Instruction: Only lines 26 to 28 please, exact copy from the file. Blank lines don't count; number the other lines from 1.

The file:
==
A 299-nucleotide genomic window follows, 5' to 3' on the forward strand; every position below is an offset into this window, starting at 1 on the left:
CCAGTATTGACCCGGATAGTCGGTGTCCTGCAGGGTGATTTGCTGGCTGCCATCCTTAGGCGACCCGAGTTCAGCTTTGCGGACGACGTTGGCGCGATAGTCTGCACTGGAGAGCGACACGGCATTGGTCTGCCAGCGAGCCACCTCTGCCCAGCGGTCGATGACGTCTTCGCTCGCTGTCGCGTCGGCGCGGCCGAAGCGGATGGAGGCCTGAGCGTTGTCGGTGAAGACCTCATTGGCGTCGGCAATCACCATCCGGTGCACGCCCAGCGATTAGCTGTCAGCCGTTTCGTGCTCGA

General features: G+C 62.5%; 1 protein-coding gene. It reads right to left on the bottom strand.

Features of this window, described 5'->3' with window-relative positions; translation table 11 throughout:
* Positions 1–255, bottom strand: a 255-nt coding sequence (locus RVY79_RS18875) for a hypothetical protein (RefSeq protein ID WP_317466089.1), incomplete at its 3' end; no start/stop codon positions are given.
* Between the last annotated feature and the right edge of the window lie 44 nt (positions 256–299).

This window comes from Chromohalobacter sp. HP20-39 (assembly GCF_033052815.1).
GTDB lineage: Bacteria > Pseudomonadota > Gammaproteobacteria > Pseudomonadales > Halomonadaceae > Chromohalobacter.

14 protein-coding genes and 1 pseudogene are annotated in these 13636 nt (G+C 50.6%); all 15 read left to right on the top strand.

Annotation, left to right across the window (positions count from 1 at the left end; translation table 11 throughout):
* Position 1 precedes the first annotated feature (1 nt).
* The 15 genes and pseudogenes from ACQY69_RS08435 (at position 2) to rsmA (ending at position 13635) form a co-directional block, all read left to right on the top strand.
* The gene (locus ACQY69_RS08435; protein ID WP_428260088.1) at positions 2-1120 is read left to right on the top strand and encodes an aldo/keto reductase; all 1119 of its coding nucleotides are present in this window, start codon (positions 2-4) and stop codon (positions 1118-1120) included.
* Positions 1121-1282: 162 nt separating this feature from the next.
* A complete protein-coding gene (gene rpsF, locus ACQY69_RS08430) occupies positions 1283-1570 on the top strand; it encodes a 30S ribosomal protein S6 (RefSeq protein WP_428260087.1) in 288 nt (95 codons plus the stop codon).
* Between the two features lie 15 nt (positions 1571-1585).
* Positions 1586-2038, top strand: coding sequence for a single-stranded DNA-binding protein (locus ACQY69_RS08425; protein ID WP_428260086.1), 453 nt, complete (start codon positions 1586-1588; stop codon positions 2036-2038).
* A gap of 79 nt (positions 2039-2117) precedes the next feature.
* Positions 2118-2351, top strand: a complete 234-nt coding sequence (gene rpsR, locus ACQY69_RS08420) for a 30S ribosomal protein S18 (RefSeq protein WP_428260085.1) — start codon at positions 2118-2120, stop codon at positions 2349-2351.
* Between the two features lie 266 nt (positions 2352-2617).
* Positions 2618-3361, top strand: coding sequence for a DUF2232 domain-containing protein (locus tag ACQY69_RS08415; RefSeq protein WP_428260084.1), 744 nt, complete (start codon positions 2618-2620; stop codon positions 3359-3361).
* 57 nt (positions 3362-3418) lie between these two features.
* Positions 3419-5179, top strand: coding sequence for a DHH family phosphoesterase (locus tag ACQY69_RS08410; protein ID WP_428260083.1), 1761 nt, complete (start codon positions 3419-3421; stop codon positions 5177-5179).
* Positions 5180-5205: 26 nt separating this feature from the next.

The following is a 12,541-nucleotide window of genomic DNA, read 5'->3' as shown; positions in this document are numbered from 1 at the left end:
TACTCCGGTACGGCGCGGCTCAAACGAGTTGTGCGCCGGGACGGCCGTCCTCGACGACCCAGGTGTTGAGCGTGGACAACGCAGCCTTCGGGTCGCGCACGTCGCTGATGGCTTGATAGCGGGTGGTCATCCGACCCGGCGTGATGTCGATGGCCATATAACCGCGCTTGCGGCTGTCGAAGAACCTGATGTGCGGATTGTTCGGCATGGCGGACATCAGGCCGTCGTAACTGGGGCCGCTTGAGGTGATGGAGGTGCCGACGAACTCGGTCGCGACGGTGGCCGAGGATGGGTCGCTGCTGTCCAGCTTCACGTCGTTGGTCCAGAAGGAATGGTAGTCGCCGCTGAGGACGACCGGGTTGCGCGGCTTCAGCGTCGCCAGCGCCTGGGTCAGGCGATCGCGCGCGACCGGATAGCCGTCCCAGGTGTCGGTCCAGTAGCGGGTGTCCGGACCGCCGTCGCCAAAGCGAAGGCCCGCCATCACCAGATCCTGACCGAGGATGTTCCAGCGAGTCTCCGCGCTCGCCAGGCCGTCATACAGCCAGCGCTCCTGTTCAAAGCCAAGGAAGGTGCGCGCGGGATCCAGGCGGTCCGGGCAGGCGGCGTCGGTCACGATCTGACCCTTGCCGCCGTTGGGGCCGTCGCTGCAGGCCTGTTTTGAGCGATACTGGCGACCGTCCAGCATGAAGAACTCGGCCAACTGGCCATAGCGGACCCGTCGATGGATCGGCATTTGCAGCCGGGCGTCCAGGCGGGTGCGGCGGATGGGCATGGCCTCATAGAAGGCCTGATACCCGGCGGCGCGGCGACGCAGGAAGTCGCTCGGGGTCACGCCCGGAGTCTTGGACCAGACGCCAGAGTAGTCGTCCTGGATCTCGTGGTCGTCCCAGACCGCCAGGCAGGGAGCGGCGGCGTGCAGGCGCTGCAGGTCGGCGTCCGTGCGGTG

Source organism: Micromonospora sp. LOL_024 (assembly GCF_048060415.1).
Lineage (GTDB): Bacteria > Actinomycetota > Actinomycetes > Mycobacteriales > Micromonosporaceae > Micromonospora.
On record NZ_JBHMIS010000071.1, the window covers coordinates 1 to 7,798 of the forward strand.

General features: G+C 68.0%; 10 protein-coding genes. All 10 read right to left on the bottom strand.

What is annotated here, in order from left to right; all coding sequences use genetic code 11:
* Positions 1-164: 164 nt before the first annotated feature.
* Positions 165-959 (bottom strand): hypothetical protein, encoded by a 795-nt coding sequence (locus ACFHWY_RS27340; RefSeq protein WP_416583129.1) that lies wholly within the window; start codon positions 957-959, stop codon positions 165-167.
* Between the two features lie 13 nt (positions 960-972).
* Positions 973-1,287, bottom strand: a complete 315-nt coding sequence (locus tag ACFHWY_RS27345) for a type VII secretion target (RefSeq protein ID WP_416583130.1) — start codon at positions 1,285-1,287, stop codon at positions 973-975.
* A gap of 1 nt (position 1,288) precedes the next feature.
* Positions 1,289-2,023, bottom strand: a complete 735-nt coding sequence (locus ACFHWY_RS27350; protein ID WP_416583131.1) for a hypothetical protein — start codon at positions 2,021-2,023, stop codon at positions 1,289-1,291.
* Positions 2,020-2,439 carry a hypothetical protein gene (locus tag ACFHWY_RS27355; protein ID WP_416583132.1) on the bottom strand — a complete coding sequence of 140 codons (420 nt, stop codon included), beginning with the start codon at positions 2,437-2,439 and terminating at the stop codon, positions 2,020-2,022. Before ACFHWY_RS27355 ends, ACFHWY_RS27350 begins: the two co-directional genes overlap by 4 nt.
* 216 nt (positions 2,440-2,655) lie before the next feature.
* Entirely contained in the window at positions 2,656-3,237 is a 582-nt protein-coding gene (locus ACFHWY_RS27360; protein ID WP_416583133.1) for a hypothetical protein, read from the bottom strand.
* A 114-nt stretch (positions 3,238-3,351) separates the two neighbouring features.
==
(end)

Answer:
TACTCCGGTACGGCGCGGCTCAAACGAGTTGTGCGCCGGGACGGCCGTCCTCGACGACCCAGGTGTTGAGCGTGGACAACGCAGCCTTCGGGTCGCGCACGTCGCTGATGGCTTGATAGCGGGTGGTCATCCGACCCGGCGTGATGTCGATGGCCATATAACCGCGCTTGCGGCTGTCGAAGAACCTGATGTGCGGATTGTTCGGCATGGCGGACATCAGGCCGTCGTAACTGGGGCCGCTTGAGGTGATGGAGGTGCCGACGAACTCGGTCGCGACGGTGGCCGAGGATGGGTCGCTGCTGTCCAGCTTCACGTCGTTGGTCCAGAAGGAATGGTAGTCGCCGCTGAGGACGACCGGGTTGCGCGGCTTCAGCGTCGCCAGCGCCTGGGTCAGGCGATCGCGCGCGACCGGATAGCCGTCCCAGGTGTCGGTCCAGTAGCGGGTGTCCGGACCGCCGTCGCCAAAGCGAAGGCCCGCCATCACCAGATCCTGACCGAGGATGTTCCAGCGAGTCTCCGCGCTCGCCAGGCCGTCATACAGCCAGCGCTCCTGTTCAAAGCCAAGGAAGGTGCGCGCGGGATCCAGGCGGTCCGGGCAGGCGGCGTCGGTCACGATCTGACCCTTGCCGCCGTTGGGGCCGTCGCTGCAGGCCTGTTTTGAGCGATACTGGCGACCGTCCAGCATGAAGAACTCGGCCAACTGGCCATAGCGGACCCGTCGATGGATCGGCATTTGCAGCCGGGCGTCCAGGCGGGTGCGGCGGATGGGCATGGCCTCATAGAAGGCCTGATACCCGGCGGCGCGGCGACGCAGGAAGTCGCTCGGGGTCACGCCCGGAGTCTTGGACCAGACGCCAGAGTAGTCGTCCTGGATCTCGTGGTCGTCCCAGACCGCCAGGCAGGGAGCGGCGGCGTGCAGGCGCTGCAGGTCGGCGTCCGTGCGGTG

Source organism: Micromonospora sp. LOL_024 (assembly GCF_048060415.1).
Lineage (GTDB): Bacteria > Actinomycetota > Actinomycetes > Mycobacteriales > Micromonosporaceae > Micromonospora.